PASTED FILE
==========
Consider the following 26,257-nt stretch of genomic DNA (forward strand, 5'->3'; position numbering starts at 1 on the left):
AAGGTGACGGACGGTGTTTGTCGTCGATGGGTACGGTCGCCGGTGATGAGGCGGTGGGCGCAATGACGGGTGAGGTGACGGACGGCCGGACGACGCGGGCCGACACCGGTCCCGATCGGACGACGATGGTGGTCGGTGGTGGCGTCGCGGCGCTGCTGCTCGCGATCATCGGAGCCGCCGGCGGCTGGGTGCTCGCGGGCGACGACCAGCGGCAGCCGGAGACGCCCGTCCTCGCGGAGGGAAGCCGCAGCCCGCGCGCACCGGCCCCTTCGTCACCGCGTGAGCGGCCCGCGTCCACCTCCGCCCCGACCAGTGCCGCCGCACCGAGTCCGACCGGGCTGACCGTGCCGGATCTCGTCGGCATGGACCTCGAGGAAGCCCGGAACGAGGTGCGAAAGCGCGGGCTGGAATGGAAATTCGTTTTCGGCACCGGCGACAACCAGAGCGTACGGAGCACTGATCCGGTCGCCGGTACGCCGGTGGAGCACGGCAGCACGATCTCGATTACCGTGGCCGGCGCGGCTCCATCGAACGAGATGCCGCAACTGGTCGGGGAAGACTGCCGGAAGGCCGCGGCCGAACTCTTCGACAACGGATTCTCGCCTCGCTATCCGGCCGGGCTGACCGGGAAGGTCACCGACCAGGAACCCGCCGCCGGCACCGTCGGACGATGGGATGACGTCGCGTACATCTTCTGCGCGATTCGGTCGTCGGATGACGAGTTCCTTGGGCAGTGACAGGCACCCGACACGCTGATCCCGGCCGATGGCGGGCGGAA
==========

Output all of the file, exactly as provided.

Consider the following 26,257-nt stretch of genomic DNA (forward strand, 5'->3'; position numbering starts at 1 on the left):
AAGGTGACGGACGGTGTTTGTCGTCGATGGGTACGGTCGCCGGTGATGAGGCGGTGGGCGCAATGACGGGTGAGGTGACGGACGGCCGGACGACGCGGGCCGACACCGGTCCCGATCGGACGACGATGGTGGTCGGTGGTGGCGTCGCGGCGCTGCTGCTCGCGATCATCGGAGCCGCCGGCGGCTGGGTGCTCGCGGGCGACGACCAGCGGCAGCCGGAGACGCCCGTCCTCGCGGAGGGAAGCCGCAGCCCGCGCGCACCGGCCCCTTCGTCACCGCGTGAGCGGCCCGCGTCCACCTCCGCCCCGACCAGTGCCGCCGCACCGAGTCCGACCGGGCTGACCGTGCCGGATCTCGTCGGCATGGACCTCGAGGAAGCCCGGAACGAGGTGCGAAAGCGCGGGCTGGAATGGAAATTCGTTTTCGGCACCGGCGACAACCAGAGCGTACGGAGCACTGATCCGGTCGCCGGTACGCCGGTGGAGCACGGCAGCACGATCTCGATTACCGTGGCCGGCGCGGCTCCATCGAACGAGATGCCGCAACTGGTCGGGGAAGACTGCCGGAAGGCCGCGGCCGAACTCTTCGACAACGGATTCTCGCCTCGCTATCCGGCCGGGCTGACCGGGAAGGTCACCGACCAGGAACCCGCCGCCGGCACCGTCGGACGATGGGATGACGTCGCGTACATCTTCTGCGCGATTCGGTCGTCGGATGACGAGTTCCTTGGGCAGTGACAGGCACCCGACACGCTGATCCCGGCCGATGGCGGGCGGAA